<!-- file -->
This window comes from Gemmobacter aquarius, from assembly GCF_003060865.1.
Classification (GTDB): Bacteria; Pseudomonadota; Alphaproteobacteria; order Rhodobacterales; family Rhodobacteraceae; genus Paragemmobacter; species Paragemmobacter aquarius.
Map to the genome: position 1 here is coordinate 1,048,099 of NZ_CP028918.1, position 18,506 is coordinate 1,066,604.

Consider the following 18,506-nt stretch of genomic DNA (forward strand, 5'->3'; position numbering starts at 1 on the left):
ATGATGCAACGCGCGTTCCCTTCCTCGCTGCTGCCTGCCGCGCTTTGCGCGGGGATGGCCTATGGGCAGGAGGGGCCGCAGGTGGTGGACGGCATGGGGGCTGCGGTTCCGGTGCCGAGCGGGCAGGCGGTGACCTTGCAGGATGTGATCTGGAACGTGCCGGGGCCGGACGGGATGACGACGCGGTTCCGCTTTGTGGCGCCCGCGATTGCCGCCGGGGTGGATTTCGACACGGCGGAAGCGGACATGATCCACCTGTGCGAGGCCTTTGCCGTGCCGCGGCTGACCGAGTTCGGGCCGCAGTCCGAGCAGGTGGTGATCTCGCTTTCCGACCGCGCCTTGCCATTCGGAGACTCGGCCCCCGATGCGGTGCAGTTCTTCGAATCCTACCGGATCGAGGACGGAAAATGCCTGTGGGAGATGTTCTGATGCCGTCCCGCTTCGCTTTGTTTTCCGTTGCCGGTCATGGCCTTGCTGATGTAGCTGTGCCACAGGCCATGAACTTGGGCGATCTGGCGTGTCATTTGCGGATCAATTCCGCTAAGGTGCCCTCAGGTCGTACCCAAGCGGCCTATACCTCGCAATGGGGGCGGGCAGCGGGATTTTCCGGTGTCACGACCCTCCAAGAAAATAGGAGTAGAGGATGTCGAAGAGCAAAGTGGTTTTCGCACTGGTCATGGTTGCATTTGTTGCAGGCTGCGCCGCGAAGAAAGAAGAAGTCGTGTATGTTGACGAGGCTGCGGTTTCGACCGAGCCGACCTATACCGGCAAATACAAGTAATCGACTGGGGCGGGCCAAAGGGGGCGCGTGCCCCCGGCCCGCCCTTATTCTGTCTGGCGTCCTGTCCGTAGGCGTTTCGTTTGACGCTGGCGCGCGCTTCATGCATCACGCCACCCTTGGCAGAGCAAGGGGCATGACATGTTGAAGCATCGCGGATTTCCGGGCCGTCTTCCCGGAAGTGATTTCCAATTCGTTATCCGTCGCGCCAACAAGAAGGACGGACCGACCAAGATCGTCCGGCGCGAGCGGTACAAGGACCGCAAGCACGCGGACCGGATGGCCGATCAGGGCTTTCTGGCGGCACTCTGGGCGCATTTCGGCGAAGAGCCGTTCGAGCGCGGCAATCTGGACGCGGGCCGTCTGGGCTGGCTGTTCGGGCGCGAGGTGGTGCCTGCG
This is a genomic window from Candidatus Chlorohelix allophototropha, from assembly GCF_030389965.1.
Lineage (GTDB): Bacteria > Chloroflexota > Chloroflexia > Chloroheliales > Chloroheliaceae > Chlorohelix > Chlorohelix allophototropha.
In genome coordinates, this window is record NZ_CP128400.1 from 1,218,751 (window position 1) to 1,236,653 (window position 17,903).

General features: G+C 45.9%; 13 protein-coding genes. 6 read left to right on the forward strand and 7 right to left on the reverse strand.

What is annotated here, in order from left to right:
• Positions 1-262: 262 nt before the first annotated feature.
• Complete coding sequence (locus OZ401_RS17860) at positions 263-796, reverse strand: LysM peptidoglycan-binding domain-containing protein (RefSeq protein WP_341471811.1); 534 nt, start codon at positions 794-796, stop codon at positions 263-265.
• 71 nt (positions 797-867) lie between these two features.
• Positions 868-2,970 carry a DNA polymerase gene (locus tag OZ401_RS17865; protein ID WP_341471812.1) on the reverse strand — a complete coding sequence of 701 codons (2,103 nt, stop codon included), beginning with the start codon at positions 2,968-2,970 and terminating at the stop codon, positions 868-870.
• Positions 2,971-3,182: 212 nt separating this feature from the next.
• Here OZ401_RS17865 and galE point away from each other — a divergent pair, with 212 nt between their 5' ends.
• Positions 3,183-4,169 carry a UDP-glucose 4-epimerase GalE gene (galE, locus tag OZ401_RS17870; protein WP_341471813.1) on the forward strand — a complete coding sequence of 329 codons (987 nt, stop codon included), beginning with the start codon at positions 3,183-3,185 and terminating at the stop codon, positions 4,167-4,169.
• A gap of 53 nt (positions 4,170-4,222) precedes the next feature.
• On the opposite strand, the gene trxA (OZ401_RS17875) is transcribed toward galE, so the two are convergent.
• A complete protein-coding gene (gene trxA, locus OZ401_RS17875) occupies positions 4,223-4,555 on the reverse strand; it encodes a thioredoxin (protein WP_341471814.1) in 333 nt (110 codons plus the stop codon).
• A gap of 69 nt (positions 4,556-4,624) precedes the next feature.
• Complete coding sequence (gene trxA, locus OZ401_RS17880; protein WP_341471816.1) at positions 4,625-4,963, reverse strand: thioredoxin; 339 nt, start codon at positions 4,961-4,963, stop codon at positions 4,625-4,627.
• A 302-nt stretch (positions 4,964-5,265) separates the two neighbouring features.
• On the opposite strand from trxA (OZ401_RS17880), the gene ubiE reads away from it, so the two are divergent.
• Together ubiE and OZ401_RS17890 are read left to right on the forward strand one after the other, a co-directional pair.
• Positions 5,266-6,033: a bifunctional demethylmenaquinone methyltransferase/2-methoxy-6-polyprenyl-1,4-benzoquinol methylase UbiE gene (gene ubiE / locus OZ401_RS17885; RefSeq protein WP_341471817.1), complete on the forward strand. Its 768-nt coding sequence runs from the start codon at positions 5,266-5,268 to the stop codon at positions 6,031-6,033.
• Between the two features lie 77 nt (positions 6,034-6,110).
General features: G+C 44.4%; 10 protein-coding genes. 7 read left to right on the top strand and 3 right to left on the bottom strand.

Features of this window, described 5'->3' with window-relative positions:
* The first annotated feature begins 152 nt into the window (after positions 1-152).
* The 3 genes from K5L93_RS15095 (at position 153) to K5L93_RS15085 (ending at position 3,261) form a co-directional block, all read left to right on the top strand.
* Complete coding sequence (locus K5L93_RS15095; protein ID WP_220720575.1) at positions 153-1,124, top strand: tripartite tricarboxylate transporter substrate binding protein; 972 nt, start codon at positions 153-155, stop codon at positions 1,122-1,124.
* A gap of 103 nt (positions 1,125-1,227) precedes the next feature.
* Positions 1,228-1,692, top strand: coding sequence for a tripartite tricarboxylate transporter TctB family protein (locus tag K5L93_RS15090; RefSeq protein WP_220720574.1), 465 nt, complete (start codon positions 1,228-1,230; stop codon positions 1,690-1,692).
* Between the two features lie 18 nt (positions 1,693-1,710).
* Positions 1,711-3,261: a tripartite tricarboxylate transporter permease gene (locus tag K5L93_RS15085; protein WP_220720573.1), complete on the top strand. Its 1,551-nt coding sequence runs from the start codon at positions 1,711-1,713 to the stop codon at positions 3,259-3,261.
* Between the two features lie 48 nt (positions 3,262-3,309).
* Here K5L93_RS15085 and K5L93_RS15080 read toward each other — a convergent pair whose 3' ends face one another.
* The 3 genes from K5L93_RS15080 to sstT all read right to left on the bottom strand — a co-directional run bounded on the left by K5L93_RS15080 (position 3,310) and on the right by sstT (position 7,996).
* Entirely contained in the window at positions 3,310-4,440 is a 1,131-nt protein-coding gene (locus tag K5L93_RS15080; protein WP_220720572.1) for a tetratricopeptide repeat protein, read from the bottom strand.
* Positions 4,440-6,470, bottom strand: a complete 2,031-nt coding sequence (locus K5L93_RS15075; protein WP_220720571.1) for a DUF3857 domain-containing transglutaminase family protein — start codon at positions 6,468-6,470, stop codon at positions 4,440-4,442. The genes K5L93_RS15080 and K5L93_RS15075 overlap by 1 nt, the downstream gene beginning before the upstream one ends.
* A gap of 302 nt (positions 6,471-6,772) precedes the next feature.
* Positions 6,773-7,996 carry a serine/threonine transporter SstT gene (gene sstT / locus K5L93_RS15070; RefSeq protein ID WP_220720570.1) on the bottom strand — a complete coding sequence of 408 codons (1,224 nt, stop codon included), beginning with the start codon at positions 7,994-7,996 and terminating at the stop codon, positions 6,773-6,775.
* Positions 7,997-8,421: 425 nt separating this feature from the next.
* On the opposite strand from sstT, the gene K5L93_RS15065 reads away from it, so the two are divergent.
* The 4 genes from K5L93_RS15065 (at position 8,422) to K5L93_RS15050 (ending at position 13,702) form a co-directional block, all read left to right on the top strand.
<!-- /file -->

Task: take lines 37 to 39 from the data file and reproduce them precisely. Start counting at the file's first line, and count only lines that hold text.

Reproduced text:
* Between the two features lie 48 nt (positions 3,262-3,309).
* Here K5L93_RS15085 and K5L93_RS15080 read toward each other — a convergent pair whose 3' ends face one another.
* The 3 genes from K5L93_RS15080 to sstT all read right to left on the bottom strand — a co-directional run bounded on the left by K5L93_RS15080 (position 3,310) and on the right by sstT (position 7,996).